Another look at XCB
Debrup Chakraborty, Vincente Hernandez-Jimenez and
Cryptography and Communications, 7 (2015), 439-468.
XCB is a tweakable enciphering scheme (TES) which was first proposed in
2004. The scheme was modified in 2007. We call these two versions of XCB
as XCBv1 and XCBv2 respectively. XCBv2 was later proposed as a standard
for encryption of sector oriented storage media in IEEE-std 1619.2 2010.
There is no known proof of security for XCBv1 but the authors provided
a concrete security bound for XCBv2 and a “proof” for justifying the
bound. In this paper we show that XCBv2 is not secure as a TES by showing
an easy distinguishing attack on it. For XCBv2 to be secure, the message
space should contain only messages whose lengths are multiples of the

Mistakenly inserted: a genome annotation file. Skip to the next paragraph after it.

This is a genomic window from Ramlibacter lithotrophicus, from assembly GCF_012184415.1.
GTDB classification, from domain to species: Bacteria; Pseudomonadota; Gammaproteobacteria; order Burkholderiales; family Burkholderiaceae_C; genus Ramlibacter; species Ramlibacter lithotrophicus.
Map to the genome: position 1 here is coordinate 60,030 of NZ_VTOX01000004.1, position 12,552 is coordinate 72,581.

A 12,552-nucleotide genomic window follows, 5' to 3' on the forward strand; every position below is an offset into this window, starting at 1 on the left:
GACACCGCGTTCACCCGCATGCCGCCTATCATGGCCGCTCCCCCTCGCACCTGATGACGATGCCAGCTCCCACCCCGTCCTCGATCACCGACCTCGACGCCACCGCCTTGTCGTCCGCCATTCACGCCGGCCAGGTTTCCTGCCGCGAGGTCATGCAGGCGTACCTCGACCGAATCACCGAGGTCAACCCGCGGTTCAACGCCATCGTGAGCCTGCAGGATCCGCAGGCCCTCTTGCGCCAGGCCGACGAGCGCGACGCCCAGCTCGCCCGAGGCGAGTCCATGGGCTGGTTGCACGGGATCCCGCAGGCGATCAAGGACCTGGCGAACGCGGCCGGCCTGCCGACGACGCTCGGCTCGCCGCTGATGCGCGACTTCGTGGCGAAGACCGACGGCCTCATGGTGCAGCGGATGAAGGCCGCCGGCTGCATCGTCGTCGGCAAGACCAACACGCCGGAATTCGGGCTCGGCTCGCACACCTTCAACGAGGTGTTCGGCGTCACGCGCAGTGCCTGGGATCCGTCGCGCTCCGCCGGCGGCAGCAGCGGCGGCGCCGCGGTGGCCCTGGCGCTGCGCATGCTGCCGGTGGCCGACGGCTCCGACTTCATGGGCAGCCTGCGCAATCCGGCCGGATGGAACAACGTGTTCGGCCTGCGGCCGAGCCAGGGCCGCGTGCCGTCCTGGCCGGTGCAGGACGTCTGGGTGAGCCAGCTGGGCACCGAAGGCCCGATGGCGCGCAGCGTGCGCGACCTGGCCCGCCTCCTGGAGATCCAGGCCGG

block length of the block cipher. For such restricted message spaces also,
the bound that the authors claim is not justified. We show this by pointing
out some errors in the proof. For XCBv2 on full block messages, we
provide a new security analysis. The resulting bound that can be proved
is much worse than what has been claimed by the authors. Further, we
provide the first concrete security bound for XCBv1, which holds for all
message lengths. In terms of known security bounds, both XCBv1 and
XCBv2 are worse compared to existing alternative TES.
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